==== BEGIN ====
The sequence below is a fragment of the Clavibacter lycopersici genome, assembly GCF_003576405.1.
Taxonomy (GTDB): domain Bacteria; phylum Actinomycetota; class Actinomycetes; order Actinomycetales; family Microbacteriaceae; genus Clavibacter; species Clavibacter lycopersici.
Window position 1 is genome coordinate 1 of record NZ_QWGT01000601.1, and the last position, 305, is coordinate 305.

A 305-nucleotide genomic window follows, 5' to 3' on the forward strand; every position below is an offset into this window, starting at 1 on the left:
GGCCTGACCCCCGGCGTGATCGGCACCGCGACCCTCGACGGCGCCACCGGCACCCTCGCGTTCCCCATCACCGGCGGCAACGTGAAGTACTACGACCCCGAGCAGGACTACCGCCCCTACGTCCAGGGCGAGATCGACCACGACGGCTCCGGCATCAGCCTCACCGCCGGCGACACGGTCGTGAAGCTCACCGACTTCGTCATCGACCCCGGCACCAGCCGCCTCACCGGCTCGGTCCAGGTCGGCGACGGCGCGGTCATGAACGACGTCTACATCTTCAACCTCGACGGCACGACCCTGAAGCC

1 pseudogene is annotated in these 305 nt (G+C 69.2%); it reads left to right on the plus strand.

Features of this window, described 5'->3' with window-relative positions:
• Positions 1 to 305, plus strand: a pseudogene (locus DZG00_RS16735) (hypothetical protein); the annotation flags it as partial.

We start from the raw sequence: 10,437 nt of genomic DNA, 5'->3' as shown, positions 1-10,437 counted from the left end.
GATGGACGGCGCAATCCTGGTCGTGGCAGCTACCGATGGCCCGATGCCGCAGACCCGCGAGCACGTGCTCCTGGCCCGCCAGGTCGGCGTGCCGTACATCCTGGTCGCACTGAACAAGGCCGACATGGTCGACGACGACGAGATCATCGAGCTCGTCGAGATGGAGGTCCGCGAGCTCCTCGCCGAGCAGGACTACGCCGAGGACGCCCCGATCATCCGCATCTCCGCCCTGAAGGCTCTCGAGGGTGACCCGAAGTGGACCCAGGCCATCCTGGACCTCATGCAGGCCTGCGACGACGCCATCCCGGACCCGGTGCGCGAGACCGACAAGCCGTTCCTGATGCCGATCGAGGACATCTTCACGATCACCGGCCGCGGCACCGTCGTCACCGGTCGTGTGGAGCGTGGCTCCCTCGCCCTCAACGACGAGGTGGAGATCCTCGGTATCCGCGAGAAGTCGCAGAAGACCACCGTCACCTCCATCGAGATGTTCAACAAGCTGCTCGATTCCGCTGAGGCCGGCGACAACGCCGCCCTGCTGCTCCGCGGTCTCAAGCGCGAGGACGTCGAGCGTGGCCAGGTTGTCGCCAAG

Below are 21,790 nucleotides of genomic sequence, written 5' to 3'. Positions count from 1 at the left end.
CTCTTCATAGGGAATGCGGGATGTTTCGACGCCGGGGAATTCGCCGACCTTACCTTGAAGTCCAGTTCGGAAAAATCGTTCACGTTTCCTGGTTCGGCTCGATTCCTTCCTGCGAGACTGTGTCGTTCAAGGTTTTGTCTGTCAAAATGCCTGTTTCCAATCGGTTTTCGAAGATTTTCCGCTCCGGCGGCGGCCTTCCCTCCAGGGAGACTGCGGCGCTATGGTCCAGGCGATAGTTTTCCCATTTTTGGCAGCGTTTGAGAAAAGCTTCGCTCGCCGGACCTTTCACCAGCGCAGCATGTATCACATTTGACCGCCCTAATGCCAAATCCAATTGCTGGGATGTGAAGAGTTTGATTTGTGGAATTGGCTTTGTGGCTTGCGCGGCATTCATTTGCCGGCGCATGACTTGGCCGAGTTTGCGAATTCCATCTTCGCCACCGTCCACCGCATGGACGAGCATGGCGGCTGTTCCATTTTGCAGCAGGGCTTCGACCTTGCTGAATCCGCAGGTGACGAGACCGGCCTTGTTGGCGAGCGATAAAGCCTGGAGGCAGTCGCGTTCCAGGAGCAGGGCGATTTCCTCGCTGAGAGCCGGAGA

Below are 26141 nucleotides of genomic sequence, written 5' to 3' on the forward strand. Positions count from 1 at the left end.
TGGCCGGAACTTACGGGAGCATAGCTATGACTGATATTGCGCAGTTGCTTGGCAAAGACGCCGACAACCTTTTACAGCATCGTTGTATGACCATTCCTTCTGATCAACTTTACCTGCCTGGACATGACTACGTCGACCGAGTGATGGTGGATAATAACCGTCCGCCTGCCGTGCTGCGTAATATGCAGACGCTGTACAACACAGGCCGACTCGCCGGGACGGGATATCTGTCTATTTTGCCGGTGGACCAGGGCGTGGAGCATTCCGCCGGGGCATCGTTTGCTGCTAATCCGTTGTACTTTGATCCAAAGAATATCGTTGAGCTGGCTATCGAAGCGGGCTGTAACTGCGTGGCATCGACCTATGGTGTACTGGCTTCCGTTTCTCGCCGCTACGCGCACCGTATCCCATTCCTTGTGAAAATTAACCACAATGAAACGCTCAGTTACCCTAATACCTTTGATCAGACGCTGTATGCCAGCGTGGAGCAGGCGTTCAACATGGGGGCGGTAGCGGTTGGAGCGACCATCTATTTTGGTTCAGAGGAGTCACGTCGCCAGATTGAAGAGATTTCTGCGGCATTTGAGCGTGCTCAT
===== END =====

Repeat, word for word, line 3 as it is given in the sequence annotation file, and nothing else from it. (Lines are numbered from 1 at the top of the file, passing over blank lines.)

Window position 1 is genome coordinate 1 of record NZ_QWGT01000601.1, and the last position, 305, is coordinate 305.